Bling, a definition:
The word “bling” refers to any unnecessary accumulation of metal or jewellery which impresses the simple-minded.
I guess you know how it goes. You are sitting at your desk going through your e-mail, and you see that message.
we are planning a redesign of our website, and we are sending out Requests For Proposal to selected web agencies….
blah, blah, blah
As part of your proposal, we are asking participants to provide us with three creative options of the Home Page, the Product Page…
I hate this kind of messages, don’t you.
The first thing I don’t like is that the client is asking for a “redesign of the website”. I am sure if you checked what we do, but let me say that “redesign” sounds a little bit reductive to me. What I would like to read in your brief is something like: “We are planning to design a new experience for our clients through our digital touchpoints”. That would be much closer to the kind of work we do for our clients.
Second. We are not a “web agency” with all the respect to web agencies. Again, we do Service and Experience design, which is a slightly different ball game.
Third and more important. You are asking me for free work.
I don’t know much about your company, but I am quite sure you are not giving away your work for free. Why should I do that? Just because you are a client? No way.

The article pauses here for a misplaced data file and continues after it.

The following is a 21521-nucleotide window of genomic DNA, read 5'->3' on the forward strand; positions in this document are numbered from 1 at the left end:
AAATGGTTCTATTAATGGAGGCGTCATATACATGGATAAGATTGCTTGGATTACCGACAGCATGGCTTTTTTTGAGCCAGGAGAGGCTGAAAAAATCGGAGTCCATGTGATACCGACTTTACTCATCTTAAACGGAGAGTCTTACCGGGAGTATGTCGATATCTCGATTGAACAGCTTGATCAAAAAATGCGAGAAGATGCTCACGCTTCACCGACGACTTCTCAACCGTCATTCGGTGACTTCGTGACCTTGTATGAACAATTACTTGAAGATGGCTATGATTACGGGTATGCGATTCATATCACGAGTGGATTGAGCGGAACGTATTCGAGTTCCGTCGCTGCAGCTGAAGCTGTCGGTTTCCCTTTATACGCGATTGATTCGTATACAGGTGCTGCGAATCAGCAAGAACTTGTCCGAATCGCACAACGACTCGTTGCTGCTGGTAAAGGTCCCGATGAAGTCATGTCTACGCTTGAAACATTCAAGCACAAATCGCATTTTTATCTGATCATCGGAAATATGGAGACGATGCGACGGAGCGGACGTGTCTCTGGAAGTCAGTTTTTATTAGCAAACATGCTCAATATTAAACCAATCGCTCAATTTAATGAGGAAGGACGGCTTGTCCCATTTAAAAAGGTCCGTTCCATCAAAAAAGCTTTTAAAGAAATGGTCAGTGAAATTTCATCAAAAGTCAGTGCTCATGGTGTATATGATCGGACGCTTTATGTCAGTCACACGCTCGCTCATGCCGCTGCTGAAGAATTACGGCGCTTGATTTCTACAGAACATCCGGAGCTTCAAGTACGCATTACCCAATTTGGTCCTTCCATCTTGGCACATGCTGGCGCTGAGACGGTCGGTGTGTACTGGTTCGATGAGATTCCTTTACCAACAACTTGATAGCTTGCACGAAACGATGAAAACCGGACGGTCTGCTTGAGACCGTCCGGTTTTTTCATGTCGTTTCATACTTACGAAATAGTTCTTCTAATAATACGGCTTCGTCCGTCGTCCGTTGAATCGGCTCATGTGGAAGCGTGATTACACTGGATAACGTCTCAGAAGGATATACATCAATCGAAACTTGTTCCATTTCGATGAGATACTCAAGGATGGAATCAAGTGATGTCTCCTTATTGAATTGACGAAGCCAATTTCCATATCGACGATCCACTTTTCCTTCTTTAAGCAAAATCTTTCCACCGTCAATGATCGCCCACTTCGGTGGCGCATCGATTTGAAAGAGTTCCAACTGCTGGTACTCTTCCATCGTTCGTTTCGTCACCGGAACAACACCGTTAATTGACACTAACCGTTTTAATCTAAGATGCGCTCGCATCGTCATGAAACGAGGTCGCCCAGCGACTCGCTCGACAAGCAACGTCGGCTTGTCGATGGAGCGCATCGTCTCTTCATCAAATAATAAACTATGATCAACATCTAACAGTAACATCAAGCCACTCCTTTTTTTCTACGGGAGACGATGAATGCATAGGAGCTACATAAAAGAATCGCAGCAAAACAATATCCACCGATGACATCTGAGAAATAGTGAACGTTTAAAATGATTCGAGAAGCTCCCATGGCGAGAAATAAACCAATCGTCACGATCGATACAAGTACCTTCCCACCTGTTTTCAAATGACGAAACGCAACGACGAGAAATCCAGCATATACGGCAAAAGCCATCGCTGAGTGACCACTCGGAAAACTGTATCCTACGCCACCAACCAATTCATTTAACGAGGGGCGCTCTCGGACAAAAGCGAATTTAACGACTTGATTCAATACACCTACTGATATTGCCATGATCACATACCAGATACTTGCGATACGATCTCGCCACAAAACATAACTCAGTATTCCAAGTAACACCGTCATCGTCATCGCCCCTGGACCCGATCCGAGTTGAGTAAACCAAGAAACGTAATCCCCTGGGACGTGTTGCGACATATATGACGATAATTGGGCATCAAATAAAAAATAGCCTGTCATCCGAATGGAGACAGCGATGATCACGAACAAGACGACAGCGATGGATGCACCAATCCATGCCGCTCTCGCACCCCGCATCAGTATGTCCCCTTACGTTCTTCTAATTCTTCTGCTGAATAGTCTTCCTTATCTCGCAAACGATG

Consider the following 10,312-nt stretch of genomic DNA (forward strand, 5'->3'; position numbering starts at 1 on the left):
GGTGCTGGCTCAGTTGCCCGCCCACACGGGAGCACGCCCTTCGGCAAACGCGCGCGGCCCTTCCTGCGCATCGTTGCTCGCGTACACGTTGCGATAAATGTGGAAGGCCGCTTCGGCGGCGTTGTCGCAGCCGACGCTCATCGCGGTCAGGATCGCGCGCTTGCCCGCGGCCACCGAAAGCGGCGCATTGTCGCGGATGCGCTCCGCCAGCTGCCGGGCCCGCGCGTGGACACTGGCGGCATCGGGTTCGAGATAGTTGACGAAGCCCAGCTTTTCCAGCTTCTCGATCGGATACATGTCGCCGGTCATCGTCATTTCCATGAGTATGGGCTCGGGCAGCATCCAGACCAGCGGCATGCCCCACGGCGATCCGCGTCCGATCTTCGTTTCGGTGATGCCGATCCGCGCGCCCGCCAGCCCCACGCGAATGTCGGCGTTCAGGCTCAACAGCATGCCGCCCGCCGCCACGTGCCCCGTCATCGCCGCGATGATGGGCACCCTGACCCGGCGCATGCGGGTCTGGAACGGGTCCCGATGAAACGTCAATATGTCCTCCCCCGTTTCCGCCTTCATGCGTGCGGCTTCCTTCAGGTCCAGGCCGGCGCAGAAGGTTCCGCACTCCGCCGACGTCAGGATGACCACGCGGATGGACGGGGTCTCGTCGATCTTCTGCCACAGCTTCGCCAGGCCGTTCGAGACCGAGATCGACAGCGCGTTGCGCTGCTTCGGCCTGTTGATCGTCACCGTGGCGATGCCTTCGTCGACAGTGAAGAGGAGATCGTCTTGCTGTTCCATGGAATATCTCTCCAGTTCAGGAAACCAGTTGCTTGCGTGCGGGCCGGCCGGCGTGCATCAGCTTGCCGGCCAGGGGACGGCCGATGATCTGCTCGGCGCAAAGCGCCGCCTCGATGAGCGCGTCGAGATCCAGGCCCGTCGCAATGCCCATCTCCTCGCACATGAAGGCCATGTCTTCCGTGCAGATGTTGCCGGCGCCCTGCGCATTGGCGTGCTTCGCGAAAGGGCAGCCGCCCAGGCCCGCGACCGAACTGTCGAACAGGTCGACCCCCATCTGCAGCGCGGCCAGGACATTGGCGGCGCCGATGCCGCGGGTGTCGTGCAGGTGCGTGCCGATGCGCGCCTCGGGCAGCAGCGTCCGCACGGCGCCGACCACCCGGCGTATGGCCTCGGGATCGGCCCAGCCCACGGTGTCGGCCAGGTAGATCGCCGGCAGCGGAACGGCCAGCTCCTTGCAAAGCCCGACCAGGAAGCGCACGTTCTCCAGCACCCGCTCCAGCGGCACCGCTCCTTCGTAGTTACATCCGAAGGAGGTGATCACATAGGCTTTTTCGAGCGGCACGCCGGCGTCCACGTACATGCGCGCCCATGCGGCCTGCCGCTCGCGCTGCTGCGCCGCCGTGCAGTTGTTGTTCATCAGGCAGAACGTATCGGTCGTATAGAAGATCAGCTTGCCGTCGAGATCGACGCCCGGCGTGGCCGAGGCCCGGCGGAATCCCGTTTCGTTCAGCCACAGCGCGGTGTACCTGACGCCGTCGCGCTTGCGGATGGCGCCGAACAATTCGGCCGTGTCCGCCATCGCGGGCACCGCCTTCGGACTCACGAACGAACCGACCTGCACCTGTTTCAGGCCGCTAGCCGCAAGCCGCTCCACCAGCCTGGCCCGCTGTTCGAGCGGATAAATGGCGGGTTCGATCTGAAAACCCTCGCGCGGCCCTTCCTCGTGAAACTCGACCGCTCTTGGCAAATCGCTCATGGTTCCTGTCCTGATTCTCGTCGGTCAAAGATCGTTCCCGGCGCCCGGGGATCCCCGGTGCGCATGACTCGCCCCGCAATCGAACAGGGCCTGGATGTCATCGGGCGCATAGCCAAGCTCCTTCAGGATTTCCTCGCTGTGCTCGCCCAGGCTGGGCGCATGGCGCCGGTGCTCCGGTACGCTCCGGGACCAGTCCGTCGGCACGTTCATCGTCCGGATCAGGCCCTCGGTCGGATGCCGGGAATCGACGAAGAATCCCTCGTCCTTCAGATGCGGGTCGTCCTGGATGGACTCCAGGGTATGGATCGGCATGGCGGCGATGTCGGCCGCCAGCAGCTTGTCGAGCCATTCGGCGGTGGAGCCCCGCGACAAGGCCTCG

That said the problem here is bigger than giving away free work. It’s about selling the bling.
As I said, I work for a Service and Experience design studio. Our main goal is to listen to you and understand how your business works, how your clients use your physical and digital artifacts and design the best experience for those artifacts.
Now, let’s take away the physical world, and focus on the digital world.
I would like to talk to you about the bling. What’s the bling? It’s the Visual Design you are asking in the first place. Let’s be direct. Visual Design is an important and critical element in a design project, but it’s one of the final tasks in a project.
We will need to understand user’s behavior, getting a grip on your business goals, define a design strategy, design a solution from an Interaction Design standpoint, and finally do the Visual Design for the final delivery. (Yes, I am oversimplifying)
Now. I understand that Service and Experience Design is not part of your company culture, and I am more than happy to explain why it is critical for your success.
The point is that since you do not know how to address the problem you tend to simplify it, and instead of asking for an experience design you ask for a visual design. That’s how our brain works.
You don’t know how to evaluate an experience design proposal, but you know how to evaluate a visual design proposal. Visual Design ends up being evaluated like “I like it” or “I don’t like it”. It’s the bling.
The problem is that you are emotionally, and personally, evaluating a project that does not have to look great in the first place, but has to reach your business goals. Sure, at the end of the day it must look great, but that’s not the main and only goal you should have.
I will always decline to participate in an RFP where you are just asking me to sell you the bling. You know, we are masters at bling, but that’s only a fraction of what we do.
Beware of those who are selling you the bling.